Yet city management and labor leaders alike say that at this critical time, with so many jobs at stake, bargaining efforts have by been hindered by a labor movement dogged by infighting.

“Hopefully with the outcome of the elections in the next month we’ll see some unity that will allow them to speak with one voice,” said Mike Casey, the president of the city’s labor council. “Right now, that kind of unity doesn’t exist. It’s not even close.”

The mayor’s office says the city is seeking $70 million from wage givebacks alone, excluding additional savings from layoffs or reconfigurations of the workweek. Mayor Gavin Newsom’s spokesman, Tony Winnicker, said the city could lay off 10,000 of the 26,000 city workers —who now work a 40-hour week — and then rehire most of them to work for 37.5 hours. This would be an effective 6.5 percent pay cut and would save $50 million.

Damita Davis-Howard, the interim director of Local 1021 of the S.E.I.U., has told reporters that Mr. Newsom’s plan was “not the right track; it’s the next step in a downward spiral for the city and its citizens.” Through a spokesman, she declined to be interviewed for this article.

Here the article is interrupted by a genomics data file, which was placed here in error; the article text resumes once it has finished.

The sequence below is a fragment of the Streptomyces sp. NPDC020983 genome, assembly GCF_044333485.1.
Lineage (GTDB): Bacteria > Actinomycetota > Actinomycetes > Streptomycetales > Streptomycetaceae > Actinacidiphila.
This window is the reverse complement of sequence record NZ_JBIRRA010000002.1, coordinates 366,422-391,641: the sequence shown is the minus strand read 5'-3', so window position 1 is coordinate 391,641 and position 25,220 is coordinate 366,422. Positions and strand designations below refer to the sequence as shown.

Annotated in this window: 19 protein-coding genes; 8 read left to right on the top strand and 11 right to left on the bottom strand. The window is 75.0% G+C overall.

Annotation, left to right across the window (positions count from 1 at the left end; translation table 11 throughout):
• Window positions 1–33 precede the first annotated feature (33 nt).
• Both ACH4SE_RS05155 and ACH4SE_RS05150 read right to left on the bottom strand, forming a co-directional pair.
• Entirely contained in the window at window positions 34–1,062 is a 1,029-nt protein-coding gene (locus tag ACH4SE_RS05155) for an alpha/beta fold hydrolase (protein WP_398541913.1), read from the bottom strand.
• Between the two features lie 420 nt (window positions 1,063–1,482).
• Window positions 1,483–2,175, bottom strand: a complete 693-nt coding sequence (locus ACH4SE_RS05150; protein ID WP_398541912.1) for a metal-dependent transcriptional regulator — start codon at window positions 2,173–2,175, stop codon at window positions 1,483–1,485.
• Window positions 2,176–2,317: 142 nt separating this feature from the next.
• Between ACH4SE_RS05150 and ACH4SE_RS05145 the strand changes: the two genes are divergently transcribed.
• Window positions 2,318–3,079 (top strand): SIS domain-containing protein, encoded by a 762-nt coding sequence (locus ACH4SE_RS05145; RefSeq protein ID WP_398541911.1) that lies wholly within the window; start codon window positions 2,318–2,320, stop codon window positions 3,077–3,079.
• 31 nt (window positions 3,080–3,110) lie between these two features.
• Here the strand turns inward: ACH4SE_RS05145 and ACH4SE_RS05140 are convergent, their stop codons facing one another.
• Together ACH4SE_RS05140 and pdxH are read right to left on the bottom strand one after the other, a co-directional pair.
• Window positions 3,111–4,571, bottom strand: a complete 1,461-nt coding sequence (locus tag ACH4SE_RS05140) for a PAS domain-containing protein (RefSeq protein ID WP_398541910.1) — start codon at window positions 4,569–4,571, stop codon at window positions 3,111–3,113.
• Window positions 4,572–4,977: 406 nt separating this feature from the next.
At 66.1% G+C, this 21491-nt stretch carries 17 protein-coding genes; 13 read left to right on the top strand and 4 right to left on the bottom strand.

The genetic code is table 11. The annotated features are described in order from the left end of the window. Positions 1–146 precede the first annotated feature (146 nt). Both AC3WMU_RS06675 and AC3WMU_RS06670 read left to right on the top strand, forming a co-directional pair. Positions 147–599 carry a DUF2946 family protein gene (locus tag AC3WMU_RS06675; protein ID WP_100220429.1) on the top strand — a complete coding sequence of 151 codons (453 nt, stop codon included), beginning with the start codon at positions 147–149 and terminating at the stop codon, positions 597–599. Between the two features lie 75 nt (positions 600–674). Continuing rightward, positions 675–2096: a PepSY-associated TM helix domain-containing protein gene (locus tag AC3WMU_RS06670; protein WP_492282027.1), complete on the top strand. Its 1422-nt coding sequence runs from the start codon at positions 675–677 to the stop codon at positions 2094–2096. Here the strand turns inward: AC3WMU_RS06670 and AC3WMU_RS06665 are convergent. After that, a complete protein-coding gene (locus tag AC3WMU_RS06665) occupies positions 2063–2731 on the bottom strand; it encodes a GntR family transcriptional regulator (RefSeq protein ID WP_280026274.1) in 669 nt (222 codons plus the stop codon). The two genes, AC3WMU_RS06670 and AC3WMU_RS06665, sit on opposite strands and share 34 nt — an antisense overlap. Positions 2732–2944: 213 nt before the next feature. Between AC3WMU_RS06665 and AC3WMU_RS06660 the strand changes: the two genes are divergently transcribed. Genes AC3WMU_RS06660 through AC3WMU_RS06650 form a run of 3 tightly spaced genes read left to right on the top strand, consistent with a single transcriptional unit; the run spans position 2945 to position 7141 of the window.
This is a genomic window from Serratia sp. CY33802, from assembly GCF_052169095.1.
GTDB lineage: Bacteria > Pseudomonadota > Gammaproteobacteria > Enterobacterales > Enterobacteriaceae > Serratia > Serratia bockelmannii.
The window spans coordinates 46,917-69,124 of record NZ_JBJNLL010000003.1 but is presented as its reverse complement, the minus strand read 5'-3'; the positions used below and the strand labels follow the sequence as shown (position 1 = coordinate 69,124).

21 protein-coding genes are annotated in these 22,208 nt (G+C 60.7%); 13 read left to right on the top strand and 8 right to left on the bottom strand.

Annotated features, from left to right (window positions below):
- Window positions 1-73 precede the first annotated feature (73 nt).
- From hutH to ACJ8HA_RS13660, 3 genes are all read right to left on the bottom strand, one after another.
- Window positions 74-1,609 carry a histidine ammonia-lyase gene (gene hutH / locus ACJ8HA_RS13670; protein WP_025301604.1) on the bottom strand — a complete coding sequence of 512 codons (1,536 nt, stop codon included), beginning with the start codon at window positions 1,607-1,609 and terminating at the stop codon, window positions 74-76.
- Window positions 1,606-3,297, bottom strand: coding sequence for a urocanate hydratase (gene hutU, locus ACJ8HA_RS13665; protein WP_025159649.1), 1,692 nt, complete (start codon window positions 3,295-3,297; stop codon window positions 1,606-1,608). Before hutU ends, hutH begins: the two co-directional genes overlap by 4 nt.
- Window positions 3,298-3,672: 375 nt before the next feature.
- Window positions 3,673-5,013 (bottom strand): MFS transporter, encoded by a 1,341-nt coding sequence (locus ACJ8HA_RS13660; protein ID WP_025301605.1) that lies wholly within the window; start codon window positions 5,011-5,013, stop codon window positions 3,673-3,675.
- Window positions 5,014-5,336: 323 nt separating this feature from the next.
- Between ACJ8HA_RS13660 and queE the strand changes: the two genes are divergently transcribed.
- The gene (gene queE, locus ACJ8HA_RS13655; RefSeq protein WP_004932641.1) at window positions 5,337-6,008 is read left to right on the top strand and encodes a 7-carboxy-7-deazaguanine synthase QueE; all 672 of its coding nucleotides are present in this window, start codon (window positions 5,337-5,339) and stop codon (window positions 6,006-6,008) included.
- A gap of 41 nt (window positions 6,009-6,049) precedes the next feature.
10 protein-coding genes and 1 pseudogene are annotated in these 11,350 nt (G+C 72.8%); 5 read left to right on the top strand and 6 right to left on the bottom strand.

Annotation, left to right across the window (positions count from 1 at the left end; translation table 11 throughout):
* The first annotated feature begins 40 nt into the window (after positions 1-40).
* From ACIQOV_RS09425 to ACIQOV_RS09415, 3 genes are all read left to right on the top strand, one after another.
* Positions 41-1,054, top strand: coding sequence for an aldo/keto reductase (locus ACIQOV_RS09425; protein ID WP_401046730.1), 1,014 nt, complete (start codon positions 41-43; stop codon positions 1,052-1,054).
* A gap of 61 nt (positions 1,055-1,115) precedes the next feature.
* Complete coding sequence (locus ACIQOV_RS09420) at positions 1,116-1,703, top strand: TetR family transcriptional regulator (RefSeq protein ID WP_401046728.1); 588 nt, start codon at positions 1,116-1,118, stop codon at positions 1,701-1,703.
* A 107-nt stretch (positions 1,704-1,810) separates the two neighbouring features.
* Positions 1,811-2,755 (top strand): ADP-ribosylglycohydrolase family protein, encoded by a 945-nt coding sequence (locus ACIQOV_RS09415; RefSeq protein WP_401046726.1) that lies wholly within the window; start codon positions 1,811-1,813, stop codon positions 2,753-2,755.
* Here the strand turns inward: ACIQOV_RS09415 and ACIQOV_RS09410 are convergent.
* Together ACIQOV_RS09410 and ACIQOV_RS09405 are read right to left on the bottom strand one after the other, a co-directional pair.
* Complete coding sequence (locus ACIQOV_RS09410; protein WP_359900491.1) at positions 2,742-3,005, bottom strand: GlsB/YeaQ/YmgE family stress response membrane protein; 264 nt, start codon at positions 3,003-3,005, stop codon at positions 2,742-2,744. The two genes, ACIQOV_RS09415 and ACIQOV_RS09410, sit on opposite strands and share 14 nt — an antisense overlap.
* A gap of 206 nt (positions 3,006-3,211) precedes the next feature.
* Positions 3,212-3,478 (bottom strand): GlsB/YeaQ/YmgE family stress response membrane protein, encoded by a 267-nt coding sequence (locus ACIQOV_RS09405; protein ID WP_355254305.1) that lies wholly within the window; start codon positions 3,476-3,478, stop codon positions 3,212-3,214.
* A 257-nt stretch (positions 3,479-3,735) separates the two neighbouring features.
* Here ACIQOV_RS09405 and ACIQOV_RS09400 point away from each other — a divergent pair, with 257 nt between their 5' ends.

The fight over pensions is just as barbed. Ben Rosenfield, city budget director, said in an interview, “Every dollar we are spending on benefits is a dollar not available to solve deficits or fund city services. The challenge at the moment is that our cost increases are expected to consume the vast majority, if not all, of our expected revenue growth. What that means is while we are dealing larger macroeconomic issues like declining revenues from the state, we really don’t have the benefit of local tax revenues to help us.”

Most city unions already contribute 7.5 percent of their wages toward pensions, except for the S.E.I.U., which argues that its members are paid less than any other union workers on the payroll. The city has picked up S.E.I.U. members’ contributions for the past decade as part of an arrangement made years ago when the union gave up a 7.5 percent raise.